by TIM CRAIG
Sponsored by Central Florida Health Care
January is Cervical Cancer Awareness month, and Central Florida Health Care is spending the month reminding women (and men!) that there are two key factors in fighting this disease: vaccination and early detection.
According to the American Cancer Society, an estimated 14,480 new cases of cervical cancer were diagnosed in 2021, and about 4,200 died the same year from it.
Human papillomavirus (HPV) causes 99 percent of all cervical cancers. In addition, HPV can cause penile, throat, and anal cancer in men, so they are also at risk.
Incidence rates of cervical cancer dropped by more than 50 percent from the mid-1970s to the mid-2000s due in part to an increase in screening, which can detect changes in the cells on the cervix before they turn cancerous. The American Cancer Society says the HPV vaccine, which was first approved in 2006, also has contributed to the decrease in cervical cancer cases.
“The HPV vaccine is the biggest preventative measure at this point,” says Jennifer Sapp, a nurse practitioner with Central Florida Health Care. “This is something men, as well as women, can do to help prevent it.”
It is recommended that children get the HPV vaccine at age 11 or 12, but it can be administered up to age 45. Since HPV is transmitted through sexual contact, the vaccination is given to boys as well as girls.
The HPV vaccination is given as a series of either two or three doses, depending on age at initial vaccination.
In addition to the vaccination, adult women should undergo regular screening, says Sapp.
“Cervical cancer is detectable early with a simple Pap smear test,” she says. “How often [the Pap smear is conducted] depends on age and risk factors, but the key thing is to get screened.”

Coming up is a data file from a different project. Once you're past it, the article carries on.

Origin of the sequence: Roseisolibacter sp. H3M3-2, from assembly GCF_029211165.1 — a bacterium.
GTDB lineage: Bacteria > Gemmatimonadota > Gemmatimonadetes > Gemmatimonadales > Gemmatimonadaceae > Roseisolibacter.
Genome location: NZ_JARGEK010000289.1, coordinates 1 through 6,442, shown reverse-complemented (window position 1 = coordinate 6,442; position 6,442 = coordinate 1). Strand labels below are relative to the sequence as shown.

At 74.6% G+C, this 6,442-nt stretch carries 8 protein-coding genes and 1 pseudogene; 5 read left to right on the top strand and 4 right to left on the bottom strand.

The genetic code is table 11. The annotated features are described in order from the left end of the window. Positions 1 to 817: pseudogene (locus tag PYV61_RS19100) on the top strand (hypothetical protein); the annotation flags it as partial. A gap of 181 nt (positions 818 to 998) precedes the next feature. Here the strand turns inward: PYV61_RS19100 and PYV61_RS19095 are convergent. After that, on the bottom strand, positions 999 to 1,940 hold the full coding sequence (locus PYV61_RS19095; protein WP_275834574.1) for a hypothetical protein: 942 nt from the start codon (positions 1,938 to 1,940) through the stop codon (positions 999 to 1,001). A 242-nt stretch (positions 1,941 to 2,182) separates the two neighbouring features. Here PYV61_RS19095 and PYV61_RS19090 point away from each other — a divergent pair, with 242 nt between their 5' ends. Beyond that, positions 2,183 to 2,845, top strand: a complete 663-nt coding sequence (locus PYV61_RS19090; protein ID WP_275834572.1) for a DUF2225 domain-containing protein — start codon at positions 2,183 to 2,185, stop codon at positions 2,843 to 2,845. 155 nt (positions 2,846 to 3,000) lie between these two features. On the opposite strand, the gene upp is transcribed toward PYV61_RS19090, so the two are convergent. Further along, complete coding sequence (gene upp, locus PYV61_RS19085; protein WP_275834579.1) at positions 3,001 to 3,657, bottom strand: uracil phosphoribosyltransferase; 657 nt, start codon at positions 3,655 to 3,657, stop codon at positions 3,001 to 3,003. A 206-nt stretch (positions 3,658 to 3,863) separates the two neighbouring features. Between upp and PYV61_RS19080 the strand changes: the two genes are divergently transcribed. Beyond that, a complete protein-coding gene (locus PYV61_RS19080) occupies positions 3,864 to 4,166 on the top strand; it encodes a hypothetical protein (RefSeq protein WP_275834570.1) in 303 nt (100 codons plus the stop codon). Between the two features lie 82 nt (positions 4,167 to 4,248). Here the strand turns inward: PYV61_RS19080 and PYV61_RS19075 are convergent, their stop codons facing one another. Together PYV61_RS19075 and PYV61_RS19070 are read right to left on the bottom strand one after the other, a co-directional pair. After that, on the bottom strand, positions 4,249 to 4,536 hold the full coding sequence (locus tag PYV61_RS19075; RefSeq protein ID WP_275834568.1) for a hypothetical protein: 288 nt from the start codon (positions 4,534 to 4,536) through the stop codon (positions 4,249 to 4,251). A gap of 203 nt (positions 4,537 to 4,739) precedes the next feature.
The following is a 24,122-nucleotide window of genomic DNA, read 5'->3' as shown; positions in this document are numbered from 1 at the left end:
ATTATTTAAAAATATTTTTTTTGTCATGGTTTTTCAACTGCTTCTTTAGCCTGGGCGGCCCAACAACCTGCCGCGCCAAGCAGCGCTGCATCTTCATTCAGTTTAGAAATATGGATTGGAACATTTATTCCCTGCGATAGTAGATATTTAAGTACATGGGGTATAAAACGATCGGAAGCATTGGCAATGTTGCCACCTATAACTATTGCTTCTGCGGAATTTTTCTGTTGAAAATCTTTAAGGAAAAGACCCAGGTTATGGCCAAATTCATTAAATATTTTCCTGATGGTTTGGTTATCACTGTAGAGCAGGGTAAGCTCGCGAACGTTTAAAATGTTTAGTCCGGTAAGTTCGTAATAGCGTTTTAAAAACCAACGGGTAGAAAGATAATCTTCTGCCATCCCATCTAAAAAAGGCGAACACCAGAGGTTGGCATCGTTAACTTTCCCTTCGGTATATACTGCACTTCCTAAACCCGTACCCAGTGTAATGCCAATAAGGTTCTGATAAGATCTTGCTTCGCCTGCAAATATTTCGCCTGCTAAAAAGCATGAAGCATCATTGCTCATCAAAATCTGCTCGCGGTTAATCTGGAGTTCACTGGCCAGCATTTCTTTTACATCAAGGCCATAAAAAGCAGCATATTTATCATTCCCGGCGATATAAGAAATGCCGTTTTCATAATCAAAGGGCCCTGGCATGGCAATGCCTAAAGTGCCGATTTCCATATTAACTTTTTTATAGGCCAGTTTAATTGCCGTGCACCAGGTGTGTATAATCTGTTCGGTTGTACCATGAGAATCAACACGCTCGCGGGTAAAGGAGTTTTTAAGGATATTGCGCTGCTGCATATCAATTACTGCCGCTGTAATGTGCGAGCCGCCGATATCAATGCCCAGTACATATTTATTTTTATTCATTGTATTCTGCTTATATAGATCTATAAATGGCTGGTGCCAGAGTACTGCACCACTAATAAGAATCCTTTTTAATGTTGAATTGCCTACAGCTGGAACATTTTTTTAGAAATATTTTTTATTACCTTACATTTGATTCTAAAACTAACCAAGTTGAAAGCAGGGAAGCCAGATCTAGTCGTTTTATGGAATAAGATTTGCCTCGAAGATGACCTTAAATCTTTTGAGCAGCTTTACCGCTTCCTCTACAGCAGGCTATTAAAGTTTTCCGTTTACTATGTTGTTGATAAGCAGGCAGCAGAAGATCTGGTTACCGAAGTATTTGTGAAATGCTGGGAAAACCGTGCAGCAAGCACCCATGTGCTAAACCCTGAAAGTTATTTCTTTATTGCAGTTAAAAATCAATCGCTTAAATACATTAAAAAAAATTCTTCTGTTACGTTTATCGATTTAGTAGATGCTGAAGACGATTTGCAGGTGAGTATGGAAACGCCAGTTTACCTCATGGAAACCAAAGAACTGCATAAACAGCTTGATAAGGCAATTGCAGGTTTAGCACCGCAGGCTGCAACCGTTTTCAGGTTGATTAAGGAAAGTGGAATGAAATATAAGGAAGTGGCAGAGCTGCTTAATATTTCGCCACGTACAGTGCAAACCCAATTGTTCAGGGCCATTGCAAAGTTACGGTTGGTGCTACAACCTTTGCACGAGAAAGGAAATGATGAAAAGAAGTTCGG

An abnormal Pap smear result does not automatically mean there is cancer present, but it may be cause for further testing, says Sapp. A colposcopy, which Central Florida Health Care can perform at its Winter Haven and Lakeland clinics, can be used to get a tissue sample of the questionable cells.
Testing may sound simple, but Sapp says there are many women who don’t ask for it as part of their annual checkups.
“We have a large population of women who just haven’t been screened in over five years — or even the last 15 years,” she says. “When people wait that long between screenings, they may miss the window that early detection gives them.”
Central Florida Health Care suggests that women get regular Pap smears starting at 21. Unless advised otherwise by a doctor, it’s recommended they get the test every three years up to age 64.
“Between the vaccine and regular screening, we can easily prevent the spread of the HPV and lower the incidences of cervical cancer,” Sapp explains. “It’s just a matter of recognizing those two important steps.”